Hanegraaff's Motives Questioned

For anyone like me who had reveled in the presence of God and received the Father’s blessing time and again at the Toronto meetings, it is painful to read Hanegraaff’s new book, Counterfeit Revival in which the “Bible Answer Man” and president of The Christian Research Institute condemns the whole phenomenon as (these are his very words) counterfeit, cultic, deceptive, and a great apostasy. Indeed his five part book is structured around the acronym FLESH (for Fabricators, Lying signs, End-time restoration, Slain in the Spirit, and Hypnotism) and the last section uses APES, to carry the charge that the Toronto Blessing is a big hoax and the product of the power of suggestion. So I have been mesmerized for three years—my head is spinning! How (I ask myself) could something which fosters praise and joy in me and challenges me to spread the love of God to the world—how could this be a “counterfeit” revival?

Why would a normally reliable scholar Like Hank Hanegraaff deliver judgments of such severity? You would think he could find something positive to say. For example he himself longs for “the joy of genuine worship through a passion for prayer, praise, and the proclamation of the Word.” (p.17) Well then—at the very least, whatever its weaknesses (and there are some), the Toronto meetings are surely good at exalting God’s name. And even if he doesn’t grant the obvious, doesn’t Hank know what our Lord said about judging one another: “Do not judge, so that you may not be judged. For with the judgment you make you will be judged and the measure you give will be the measure you get (Matthew 7:1-2 NAS).” Can he not issue warnings and make suggestions for change in love without slander?

Anyone can quote unwise statements that Rodney Howard-Browne has made (and regretted) or point to prophecies which have not quite come true or disapprove of incidents of bizarre behaviour in public meetings (thought these are less frequent than you would guess from critics). Hank is not inventing charges with no substance at all. It is just that he does not put such things in the proper context, in the context of 20th century Pentecostalism. This worldwide revival is a freewheeling affair, not given much to Baptist decorum or to keeping records of everything that is said. Of course strange things happen and of course colourful leaders abound in this new Christian world but that does not negate the fact that the work of God in the world has greatly expanded on account of it.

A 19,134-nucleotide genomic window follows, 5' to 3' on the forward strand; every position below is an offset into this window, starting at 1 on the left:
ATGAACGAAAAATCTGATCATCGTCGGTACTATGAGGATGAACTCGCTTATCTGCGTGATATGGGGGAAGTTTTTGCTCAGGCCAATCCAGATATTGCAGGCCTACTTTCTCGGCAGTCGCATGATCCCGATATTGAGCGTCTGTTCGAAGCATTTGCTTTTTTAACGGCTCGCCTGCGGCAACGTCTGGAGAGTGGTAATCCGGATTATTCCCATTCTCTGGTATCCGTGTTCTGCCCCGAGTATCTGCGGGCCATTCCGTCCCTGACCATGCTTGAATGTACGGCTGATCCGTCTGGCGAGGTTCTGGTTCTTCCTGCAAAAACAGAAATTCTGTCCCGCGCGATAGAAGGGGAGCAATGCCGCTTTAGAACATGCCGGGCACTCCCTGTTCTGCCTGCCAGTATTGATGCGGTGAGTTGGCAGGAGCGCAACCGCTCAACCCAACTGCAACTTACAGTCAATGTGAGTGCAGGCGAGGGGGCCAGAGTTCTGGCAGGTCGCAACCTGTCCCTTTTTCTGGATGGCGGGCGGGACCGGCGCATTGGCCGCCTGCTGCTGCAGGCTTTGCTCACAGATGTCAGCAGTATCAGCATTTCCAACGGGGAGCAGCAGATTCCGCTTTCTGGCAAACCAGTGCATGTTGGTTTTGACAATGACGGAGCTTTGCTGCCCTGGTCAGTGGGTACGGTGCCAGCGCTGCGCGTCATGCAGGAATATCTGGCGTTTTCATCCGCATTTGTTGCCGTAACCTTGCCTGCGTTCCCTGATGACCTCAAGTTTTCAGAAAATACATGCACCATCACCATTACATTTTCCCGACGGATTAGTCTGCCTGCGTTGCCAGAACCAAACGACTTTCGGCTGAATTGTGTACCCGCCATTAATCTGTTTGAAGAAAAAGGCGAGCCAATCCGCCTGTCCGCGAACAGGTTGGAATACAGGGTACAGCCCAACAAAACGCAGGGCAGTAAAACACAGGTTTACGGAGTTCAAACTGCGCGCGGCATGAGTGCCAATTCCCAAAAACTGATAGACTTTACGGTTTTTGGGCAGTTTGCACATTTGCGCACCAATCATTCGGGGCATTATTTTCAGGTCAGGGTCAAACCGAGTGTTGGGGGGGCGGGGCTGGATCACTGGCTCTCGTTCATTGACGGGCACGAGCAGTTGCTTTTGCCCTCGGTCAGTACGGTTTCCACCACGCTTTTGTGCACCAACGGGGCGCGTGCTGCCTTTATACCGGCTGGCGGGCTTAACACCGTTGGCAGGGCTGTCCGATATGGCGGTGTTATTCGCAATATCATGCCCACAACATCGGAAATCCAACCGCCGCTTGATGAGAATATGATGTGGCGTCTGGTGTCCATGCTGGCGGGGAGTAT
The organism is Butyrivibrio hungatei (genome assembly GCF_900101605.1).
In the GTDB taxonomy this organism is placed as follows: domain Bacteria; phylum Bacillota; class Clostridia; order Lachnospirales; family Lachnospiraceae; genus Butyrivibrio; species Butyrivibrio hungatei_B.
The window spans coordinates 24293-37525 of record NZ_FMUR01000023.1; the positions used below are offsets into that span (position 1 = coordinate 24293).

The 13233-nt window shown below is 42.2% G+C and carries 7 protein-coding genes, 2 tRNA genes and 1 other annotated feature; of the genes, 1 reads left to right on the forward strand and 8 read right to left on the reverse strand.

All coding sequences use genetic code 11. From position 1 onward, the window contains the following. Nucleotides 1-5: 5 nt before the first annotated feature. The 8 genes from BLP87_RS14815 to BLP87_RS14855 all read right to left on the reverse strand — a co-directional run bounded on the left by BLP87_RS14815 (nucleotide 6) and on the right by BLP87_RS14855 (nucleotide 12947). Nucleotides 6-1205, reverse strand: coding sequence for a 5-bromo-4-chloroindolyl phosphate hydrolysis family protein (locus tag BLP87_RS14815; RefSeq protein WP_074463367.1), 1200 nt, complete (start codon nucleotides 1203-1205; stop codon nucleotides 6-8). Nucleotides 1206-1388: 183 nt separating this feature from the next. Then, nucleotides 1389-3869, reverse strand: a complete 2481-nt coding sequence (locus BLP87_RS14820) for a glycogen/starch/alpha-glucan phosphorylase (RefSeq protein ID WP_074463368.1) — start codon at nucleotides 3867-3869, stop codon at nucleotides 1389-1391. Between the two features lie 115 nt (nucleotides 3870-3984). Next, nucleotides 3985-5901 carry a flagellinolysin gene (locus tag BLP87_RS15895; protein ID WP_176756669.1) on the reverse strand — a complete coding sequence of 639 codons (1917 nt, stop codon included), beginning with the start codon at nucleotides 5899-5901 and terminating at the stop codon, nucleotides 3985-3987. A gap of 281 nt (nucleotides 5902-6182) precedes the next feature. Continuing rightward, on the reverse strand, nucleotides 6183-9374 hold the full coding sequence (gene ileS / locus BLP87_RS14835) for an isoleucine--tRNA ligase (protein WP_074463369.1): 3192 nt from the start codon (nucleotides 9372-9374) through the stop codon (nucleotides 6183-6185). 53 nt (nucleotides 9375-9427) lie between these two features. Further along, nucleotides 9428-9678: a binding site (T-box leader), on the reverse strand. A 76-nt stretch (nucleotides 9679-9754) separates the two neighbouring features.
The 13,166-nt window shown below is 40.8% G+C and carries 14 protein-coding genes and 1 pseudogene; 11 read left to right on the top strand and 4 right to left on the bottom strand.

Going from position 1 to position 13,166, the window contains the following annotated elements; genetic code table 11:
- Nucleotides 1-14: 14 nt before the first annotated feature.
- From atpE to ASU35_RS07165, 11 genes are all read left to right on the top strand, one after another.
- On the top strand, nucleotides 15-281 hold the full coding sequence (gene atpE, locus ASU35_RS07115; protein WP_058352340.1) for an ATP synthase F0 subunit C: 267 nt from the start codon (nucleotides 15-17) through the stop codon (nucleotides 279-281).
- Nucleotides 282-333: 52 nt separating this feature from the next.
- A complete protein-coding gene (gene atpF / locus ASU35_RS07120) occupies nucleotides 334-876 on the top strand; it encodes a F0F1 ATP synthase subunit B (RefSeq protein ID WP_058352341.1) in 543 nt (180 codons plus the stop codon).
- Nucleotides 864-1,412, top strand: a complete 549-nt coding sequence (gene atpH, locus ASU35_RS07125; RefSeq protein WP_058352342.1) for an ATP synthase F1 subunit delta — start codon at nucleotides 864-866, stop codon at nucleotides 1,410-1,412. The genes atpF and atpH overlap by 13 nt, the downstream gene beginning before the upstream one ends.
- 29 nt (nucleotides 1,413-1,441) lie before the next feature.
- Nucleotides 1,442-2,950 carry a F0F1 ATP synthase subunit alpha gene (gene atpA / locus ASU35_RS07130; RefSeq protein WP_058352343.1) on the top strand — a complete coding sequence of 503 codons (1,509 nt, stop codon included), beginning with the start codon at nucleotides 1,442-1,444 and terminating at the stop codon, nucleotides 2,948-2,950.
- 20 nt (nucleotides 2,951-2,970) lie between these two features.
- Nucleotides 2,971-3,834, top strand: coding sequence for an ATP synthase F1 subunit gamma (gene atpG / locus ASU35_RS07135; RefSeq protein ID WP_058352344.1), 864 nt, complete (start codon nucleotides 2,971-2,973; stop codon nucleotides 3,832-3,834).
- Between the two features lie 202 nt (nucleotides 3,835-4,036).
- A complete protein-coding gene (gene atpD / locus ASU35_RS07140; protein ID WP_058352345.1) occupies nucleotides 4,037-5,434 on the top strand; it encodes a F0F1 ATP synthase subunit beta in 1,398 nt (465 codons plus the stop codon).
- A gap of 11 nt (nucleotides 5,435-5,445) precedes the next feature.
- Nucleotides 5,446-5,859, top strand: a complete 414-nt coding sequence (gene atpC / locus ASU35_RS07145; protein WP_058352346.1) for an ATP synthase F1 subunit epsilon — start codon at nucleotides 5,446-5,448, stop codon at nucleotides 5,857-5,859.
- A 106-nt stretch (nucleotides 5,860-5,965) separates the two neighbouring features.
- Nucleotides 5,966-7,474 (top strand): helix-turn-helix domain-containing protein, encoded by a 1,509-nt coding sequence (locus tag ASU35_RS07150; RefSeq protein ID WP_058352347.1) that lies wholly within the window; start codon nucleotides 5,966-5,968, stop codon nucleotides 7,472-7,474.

Hank should put the shoe on the other foot and ask himself how God is able to use fundamentalists, considering the harshness and legalisms they are famous for. Indeed this very book is a good example of the fundamentalist habit of black and white thinking of presenting people in the worst possible light, and of imputing to them meanings they never wished to convey. The fact is that God is gracious and uses both fundamentalists and charismatics in spite of our weaknesses.

This book should not have been written, at least in this way. It is really better not to engage in the public discussion of a matter if one cannot avoid slandering (by implication millions of fellow believers. Hank is a good scholar, (I grant that) but he should stick to subjects, which he can write about fairly and calmly. Obviously he has difficulty respecting the integrity of people who celebrate the Pentecostal dimensions of the biblical faith. He is too oriented to reason and doctrinalism to comprehend those who open themselves to the power dimension of God’s kingdom. For the sake of harmony in the body of Christ, it would be good if in the future he left this subject to others.

In that connection, let me suggest (in closing) that people who are interested in the specifics of Hank’s charges against this revival consult James A. Beverley, who is a better fairer scholar than Hank and who sees the Toronto Blessing (despite its shortcomings) as a genuine work of God which it surely is (Holy Laughter and the Toronto Blessing, Zondervan, 1995).